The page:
Saturday, 23 March 2013

old times

I saw Old Times by Harold Pinter at the Harold Pinter Theatre (formerly Comedy Theatre) on Saturday 2nd February, while the others were at Whipsnade. (A matinee; I queued for day seats but didn't get one; I got a restricted view in the rear stalls two or three rows behind a thin pillar I'd sat directly behind for Spamalot, which wasn't too bad at all on either occasion.)

I like Pinter a lot and have seen a lot of them, but I'm losing patience with them a bit (don't know if it's me changing, or them). When I was younger the menace was emphasised, then it was more about the humour, and it's always been about the pauses, the broken dialogue and the ambiguity. But I just found the contradictory memories, lack of clarity about what had gone on and what was going on, lack of clarity in the nature of the relationships, and lack of resolution frustrating, and the way some of the things people said or did were not reacted to in any normal way at all was frustrating in a different way, going against the very naturalistic style of the dialogue. You don't mind no resolution, or some ambiguity, but - as per a recent post about books - there was a sense that it didn't convince, there wasn't an underlying truth of events and relationships that could be made to hang together in a way that accommodated everything presented to you, even allowing for perception and ambiguity.

It was well acted - three big names, Rufus Sewell, Kristin Scott Thomas and Lia Williams, with Kristin and Lia swopping roles from performance to performance (the night I saw it Kristin played Kate and Lia played Anna - if I've got that right; that is, Kristin was the wife and Lia the visitor - but I find it hard to believe it made much difference to the viewing experience, only that it kept the actors interested) - and plenty laughs, but at the end not just the question what was that all about, but also the question what was the point of all that. What have I learned, or been made to think about, other than the commonplace that people's memories and views of their relationships differ? Nothing, really.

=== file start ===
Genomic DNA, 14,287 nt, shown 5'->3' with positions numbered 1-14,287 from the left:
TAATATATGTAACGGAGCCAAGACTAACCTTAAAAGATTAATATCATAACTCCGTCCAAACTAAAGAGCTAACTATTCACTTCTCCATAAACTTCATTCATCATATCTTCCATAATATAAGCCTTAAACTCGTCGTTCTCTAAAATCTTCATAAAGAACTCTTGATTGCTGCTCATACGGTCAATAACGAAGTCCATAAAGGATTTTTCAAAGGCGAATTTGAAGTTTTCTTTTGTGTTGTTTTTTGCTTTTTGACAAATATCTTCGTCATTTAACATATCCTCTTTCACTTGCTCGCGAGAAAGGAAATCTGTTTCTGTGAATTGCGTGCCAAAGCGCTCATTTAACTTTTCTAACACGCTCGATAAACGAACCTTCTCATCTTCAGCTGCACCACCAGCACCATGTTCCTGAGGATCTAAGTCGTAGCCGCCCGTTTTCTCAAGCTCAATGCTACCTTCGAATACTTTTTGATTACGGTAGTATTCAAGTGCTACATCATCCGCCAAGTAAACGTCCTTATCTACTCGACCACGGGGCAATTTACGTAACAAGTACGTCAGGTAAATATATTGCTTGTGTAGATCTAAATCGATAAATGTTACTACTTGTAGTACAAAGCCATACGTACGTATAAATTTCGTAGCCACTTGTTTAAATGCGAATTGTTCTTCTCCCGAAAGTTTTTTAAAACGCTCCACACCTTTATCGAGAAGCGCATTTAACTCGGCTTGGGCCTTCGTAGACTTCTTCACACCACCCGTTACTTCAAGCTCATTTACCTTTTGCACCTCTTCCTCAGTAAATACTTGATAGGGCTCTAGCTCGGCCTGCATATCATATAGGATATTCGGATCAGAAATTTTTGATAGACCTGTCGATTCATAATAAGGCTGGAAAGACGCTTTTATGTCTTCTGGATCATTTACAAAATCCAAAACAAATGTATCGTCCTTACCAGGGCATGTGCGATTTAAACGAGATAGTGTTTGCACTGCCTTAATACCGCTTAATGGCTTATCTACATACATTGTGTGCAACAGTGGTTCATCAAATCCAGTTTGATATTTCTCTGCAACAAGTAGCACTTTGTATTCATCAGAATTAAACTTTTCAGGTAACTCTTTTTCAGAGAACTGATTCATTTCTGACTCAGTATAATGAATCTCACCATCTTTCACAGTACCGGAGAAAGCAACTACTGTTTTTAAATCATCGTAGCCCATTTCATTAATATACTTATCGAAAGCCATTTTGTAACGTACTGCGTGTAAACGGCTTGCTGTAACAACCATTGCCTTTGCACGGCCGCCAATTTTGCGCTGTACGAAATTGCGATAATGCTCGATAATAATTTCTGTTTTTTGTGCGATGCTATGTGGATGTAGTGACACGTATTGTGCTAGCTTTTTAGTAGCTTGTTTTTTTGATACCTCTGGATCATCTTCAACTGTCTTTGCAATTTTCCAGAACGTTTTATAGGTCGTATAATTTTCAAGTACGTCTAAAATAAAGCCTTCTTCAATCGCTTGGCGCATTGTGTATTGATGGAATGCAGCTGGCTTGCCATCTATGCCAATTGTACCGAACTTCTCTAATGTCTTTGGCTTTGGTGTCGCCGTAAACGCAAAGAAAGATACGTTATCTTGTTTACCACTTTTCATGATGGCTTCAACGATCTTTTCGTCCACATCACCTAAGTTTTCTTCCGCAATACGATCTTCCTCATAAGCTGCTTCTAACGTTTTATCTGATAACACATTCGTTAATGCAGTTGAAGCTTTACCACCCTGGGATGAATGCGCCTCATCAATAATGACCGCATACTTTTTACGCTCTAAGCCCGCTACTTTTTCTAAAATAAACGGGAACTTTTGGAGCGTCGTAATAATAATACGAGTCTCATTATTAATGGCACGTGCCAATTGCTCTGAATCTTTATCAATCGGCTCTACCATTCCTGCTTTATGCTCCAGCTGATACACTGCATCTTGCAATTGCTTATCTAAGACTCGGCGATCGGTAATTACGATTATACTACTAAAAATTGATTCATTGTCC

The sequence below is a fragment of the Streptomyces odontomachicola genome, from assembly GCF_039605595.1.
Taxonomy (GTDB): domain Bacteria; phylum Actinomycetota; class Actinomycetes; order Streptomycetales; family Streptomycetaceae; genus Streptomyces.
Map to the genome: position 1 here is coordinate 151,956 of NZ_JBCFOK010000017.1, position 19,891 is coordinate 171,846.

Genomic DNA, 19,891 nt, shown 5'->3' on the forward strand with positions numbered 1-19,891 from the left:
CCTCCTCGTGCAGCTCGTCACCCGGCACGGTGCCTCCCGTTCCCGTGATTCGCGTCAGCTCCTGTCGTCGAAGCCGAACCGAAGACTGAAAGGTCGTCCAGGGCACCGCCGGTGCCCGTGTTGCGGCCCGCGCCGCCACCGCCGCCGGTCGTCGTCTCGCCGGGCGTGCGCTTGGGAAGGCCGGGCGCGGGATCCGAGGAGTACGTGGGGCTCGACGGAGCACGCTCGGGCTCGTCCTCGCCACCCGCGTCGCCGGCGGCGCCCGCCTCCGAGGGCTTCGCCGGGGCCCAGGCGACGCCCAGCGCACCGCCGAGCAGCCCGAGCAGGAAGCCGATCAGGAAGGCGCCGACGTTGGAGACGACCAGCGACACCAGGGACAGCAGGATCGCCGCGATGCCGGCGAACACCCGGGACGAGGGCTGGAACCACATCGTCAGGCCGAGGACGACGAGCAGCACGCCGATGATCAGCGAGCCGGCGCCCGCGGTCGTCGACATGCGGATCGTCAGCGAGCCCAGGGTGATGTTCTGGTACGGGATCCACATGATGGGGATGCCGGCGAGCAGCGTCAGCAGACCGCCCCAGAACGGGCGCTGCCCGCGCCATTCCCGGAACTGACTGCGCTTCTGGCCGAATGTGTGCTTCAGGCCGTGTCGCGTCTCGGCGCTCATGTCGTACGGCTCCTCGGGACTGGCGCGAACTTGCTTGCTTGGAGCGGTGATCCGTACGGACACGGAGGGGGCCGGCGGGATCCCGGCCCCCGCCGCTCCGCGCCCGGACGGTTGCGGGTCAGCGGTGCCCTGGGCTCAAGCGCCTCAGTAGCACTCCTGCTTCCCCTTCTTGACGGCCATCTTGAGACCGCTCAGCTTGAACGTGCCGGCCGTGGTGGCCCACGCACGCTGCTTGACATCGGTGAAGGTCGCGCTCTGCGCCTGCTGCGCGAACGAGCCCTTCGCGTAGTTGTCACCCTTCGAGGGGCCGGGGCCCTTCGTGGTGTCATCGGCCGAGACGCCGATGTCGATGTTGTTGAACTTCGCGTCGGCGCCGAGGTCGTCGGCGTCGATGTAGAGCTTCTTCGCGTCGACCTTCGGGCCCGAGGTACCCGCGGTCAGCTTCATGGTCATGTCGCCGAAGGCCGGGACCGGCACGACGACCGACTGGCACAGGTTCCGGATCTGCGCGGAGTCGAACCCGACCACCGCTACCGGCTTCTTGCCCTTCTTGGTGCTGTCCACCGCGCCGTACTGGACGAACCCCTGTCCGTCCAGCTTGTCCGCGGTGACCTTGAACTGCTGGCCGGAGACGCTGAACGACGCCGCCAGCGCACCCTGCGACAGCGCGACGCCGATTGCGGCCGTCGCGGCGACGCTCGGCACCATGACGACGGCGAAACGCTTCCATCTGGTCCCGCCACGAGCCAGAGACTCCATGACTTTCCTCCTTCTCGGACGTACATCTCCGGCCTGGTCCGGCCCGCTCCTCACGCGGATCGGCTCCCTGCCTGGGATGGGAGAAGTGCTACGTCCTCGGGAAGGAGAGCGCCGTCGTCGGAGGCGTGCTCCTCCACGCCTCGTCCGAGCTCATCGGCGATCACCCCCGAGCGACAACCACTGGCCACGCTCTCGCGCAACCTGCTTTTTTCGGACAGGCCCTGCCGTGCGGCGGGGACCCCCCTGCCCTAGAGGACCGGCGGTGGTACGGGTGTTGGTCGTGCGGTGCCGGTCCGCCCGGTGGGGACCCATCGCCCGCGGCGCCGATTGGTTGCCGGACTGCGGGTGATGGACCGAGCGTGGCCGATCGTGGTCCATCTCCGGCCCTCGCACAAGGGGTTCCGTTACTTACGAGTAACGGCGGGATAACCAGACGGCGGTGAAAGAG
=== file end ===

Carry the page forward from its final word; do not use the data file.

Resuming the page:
Interesting quote from the programme (which I'm just reading just now, I deliberately didn't read it before the play, sometimes it shapes your interpretation too much when it would be better to come to it fresh), extract from Antonia Fraser's book 'Must You Go? My Life With Harold Pinter':
'He also felt strongly that his characters took on a life of their own which had to be respected. I was reminded of this years later when I read an anecdote about Pushkin during the writing of Eugene Onegin: "Imagine what happened to my Tatiana!" he told a certain princess at dinner. "She upped and rejected Onegin...I never expected it of her."'
- and another, from when he had taken over the male role from Michael Gambon for a US transfer:
'But where the text is concerned, Harold always stumbles in the same places as Mike Gambon did, according to the ladies. When I tell this to Claire Bloom, she wrinkles her lovely face just slightly - except it has no wrinkles - and says: "Perhaps that's where the author didn't get it quite right." Harold loves this.'

Some reviews (just from the first page of results). Telegraph (summary: great, but no idea what's going on; maybe in some or all people's minds).  Observer (similar. Interesting line: 'Visconti much offended Pinter by staging it as a play about a lesbian relationship', as there was certainly an undercurrent of that here, but if this is true then Pinter certainly didn't want that interpretation). Guardian. Independent. Time Out. Huffington Post. Evening Standard. Londonist blog. Islington Gazette